Wednesday, January 31, 2018
Tuesday, January 30, 2018
When someone asks me to recommend a solution to a problem, I usually turn to the latest technology.
Why is that so?
Generally it is easier to use the newest technology, and often it is less expensive.
In my engineering days, if I did not adopt the most modern efficient solution, a year would go by and somebody would say why did you go with the old inefficient solution?
And more recently, when I see seniors wrestling with the old ways, I especially recommend a new and better way.
That does not work for everyone.
Many still want to do it the old way, however complex, and many simply do not want to invest time in learning something new. Some just like the old ways.
That is okay. I simply feel obligated to offer more than old options to solve problems.
I do draw the line at offering solutions to Windows XT troubles, even though some old technology has stood up well over the years, such as Apple's original iPhone. Windows XT, is a Model T, by Microsoft's own evaluation, with Windows 7 not long behind.
Serious problems with Windows, and Intel chips, are not found in alternative systems. Worse, we have no solutions yet.
Smartphones, though, do not have Intel chips, and offer a safer place to do most of your computer tasks. The handwriting is on the wall.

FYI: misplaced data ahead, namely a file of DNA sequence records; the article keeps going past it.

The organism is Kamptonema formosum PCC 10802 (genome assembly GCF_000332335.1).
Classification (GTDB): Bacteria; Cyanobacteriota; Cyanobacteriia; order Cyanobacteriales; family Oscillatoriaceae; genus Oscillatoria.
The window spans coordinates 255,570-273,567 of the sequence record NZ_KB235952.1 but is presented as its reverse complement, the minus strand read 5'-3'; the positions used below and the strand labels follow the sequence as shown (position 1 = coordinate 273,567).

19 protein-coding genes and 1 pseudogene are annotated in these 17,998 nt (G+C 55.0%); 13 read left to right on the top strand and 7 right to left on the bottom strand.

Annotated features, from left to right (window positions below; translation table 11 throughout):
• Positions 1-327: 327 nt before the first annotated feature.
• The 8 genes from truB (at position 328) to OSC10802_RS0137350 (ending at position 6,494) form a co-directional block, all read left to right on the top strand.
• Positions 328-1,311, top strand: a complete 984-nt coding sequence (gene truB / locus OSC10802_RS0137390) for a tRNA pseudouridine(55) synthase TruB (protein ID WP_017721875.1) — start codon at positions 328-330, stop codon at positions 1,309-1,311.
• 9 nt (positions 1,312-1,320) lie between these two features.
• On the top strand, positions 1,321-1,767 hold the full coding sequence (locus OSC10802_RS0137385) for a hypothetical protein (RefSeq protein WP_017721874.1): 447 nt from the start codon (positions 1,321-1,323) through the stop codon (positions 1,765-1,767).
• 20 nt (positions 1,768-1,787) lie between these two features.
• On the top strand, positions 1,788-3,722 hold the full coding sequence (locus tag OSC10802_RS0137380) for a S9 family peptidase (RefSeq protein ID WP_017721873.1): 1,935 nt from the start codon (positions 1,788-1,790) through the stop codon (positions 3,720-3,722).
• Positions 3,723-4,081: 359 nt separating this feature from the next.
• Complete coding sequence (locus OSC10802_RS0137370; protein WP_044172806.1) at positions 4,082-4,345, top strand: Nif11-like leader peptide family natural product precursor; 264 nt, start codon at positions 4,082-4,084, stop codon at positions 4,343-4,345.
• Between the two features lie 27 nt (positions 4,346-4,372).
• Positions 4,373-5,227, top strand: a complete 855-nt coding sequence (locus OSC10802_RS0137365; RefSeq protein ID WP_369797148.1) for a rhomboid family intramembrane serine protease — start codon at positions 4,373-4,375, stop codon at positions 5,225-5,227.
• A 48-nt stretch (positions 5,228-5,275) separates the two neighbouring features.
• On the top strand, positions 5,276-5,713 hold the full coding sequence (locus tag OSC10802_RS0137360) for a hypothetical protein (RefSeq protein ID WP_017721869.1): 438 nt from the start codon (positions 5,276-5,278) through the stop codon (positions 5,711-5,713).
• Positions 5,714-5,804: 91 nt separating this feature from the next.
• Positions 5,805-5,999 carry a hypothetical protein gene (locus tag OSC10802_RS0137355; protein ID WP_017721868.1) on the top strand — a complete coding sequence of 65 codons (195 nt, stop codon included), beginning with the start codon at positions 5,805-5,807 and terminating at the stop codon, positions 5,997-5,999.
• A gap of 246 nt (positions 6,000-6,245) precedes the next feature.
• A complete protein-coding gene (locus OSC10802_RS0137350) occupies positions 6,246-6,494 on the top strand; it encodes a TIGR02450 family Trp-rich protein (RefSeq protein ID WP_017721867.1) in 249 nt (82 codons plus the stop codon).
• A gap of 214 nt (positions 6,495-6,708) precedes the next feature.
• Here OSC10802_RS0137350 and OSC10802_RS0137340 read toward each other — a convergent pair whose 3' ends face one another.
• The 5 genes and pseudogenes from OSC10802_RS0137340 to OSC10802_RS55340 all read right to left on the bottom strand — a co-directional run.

Monday, January 29, 2018
Friday, January 26, 2018
What should a senior have in a computing device? I get this question all the time.
Working with many different senior users and a wide variety of equipment, I have come up with the following.
More and more, the iPad is taking the lead, especially with the reduction to $250.
Up to now I had concerns about the iPad’s lack of a control panel, limited file access, lack of heavy duty apps like Windows PowerPoint, Scrivener, and others, some concerns about proprietariness, and the $500 price.
Those concerns are gone.
I have given the iPad some serious challenges and it has met or exceeded expectations. Using it for a presentation proved far easier than any of the old alternatives.
I do recommend that users do not restrict themselves to limited “iPad only apps” when they can run what they call “cross-platform apps” which run anywhere.
What about old Windows?
With its confusing Windows 10 screen and security challenges, along with the demise of the Windows phone, Microsoft has had some setbacks in devices for seniors.
Now, for some seniors it is possible to go cheaper. The $50 Nook from Barnes & Noble tablet can even be made to phone over WiFi using Google Voice. That way it works like a large smartphone. The Kindle Fire 8 is a larger alternative at $80. Both are frequently discounted.